: How does the meaning and value of an object shift across the different contexts you engage with? And what have you discovered about the role of translation in this process?
: Meaning, context and value are each interpreted individually and often rather personally. When we take an object from an original context and place it within a new one, we have to make sure that the object’s identity, and place in the world isn’t lost. A perfect example of this is the presentation of Aboriginal and Torres Strait Islander art and culture within the fine art context.
The ‘white cube’ certainly isn’t the natural setting for an ornately carved woomera, an engraved pubic ornament, a ceremonial headdress or a dancing board. Each of these objects has a home, a place and context to which they belong. Yet they take on new presence and meaning within these stark and often minimal spaces; comprised of polished marble floors, large white walls and often sparsely furnished with black leather Corbusier furniture.
In these spaces, an object’s value, importance and cultural significance can be greatly elevated purely by the surrounding environment, something simple, functional, yet still inherently imbued with culture, can take on significance beyond that of its value within a community setting. To negate or balance this, the interpretation offered to a viewer needs to be crafted in such a way that the object is located geographically, socially and culturally, while also giving rationale for its display.
Within an art world context this might focus on materiality, aesthetic beauty, technical complexity and craftsmanship, and within a museum environment, the focus may include all of the elements I have mentioned but also layered information about society, culture and custom.
Ideally, all of this information should be offered regardless of what kind of museum or space this is being presented in, after all, these mirror the understandings and interpretations of the object within its original cultural context. Many curators engaged in curatorial ‘practice’ actively work interpretation or intentionally omit it, as a way of shifting focus onto, or away from the object, but for me, the focus has become much more about being a conduit, than being a ‘curatorial practitioner’.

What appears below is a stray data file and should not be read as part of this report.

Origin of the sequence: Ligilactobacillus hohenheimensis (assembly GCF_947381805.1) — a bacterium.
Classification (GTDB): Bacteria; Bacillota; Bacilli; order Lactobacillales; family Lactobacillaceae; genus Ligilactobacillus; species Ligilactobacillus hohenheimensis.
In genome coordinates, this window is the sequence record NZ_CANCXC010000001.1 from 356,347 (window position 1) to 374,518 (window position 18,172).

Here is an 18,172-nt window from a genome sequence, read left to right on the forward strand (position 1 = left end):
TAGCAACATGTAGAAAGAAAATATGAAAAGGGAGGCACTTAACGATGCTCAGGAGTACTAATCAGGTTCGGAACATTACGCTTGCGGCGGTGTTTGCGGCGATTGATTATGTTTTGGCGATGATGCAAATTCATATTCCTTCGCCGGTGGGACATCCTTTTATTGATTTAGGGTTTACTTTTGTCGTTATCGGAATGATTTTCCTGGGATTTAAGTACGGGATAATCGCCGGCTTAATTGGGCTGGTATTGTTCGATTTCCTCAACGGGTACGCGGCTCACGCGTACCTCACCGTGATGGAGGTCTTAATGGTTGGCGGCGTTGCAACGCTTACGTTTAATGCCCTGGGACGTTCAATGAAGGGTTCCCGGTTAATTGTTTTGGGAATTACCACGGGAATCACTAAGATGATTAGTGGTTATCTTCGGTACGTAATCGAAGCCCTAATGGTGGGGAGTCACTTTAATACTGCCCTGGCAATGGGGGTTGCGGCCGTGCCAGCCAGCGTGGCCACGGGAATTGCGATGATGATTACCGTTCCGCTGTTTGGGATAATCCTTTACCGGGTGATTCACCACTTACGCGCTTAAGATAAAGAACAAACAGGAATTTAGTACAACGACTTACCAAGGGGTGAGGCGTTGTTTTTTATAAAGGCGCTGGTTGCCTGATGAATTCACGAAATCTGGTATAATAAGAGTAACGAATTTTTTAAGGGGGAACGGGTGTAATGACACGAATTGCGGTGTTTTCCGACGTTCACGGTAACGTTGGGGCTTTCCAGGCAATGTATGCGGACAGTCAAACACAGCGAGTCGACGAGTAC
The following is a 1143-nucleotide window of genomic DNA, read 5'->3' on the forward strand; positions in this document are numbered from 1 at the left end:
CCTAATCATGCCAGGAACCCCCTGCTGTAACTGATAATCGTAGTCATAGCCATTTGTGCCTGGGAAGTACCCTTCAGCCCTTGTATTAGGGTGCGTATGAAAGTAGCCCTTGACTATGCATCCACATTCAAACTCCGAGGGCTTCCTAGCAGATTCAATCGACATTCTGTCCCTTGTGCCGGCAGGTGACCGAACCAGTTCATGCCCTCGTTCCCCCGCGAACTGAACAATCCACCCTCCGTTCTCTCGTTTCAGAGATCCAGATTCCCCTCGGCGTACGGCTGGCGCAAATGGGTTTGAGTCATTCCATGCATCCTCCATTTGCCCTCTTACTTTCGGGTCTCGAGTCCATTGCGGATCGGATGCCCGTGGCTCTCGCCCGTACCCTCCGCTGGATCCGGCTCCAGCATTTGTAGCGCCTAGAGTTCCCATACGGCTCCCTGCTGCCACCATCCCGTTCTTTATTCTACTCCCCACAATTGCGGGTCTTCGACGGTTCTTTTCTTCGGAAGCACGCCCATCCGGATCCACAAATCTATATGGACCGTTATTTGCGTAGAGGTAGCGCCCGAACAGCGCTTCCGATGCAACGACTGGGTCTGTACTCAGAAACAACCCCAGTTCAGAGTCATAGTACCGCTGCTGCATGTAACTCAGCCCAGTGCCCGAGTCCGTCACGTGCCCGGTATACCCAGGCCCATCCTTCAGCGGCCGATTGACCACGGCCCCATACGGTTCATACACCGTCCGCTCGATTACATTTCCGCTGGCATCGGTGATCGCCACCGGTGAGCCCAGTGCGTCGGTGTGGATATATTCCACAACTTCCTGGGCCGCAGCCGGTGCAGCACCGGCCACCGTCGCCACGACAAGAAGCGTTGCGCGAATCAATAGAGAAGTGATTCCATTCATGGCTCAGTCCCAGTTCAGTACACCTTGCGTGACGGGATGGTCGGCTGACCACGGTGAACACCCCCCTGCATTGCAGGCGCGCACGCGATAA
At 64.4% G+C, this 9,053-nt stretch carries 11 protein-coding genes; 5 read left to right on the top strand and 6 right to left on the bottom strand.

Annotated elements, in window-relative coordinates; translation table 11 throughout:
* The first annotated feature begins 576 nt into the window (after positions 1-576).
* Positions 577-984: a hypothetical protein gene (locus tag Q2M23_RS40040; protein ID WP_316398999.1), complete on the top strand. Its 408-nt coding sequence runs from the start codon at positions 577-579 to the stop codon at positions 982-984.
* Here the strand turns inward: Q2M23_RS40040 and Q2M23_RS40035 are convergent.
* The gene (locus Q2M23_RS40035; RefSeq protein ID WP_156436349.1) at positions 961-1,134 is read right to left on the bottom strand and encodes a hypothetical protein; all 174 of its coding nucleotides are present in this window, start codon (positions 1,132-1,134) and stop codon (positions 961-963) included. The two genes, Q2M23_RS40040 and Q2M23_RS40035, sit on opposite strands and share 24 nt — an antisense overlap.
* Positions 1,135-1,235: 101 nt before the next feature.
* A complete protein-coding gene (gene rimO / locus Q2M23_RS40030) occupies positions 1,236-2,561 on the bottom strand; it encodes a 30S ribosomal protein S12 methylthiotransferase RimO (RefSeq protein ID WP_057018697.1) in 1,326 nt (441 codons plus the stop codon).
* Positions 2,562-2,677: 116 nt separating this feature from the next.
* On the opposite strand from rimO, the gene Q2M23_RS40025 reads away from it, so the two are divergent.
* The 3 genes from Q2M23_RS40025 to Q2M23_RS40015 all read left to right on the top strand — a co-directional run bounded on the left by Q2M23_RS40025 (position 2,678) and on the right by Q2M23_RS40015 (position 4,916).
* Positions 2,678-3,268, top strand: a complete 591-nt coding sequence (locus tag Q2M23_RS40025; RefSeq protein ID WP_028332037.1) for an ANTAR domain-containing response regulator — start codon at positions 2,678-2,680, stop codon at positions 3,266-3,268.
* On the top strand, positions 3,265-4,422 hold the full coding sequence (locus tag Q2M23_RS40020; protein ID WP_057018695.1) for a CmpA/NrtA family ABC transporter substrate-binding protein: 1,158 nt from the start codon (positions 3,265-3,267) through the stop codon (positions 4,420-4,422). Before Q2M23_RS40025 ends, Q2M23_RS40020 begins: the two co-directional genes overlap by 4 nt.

: The New Museum Project is a major redevelopment of the Western Australian Museum, that works towards very meaningful forms of community engagement, collaboration and ownership. What projects are you currently working on in partnership with the Western Australian Museum and Aboriginal communities in WA?
: The New Museum will share stories from around Western Australia, of our people and our place from the past, present and future. It’s an exciting project that allows us to work directly with individuals and communities to share stories in their own voices.
At the moment we are connecting with Aboriginal and Torres Strait Islander communities around the state, from the Kimberley in the north, to the desert Country of the far east of the state, down to the far south, and as many places in between. We have been speaking with people about the potential of the New Museum project, evaluating our content ideas as we go, and spending time familiarising ourselves with the amazing projects that are happening across the state and talking with people about their experiences, aspirations and concerns. WA is huge, so this will take some time.
The next stage will be working closely with communities to strategically develop formal partnership and projects of all scales, some of which will end up having a home in the New Museum and others which will have a place within the community. 2016 is going to be a busy year with our team travelling to all corners of the state, and towards the end of the year, we will begin working with community on exciting co-creation projects.
Glenn Iseger-Pilkington is Curator of Content Development at the New Museum Project at the Western Australian Museum.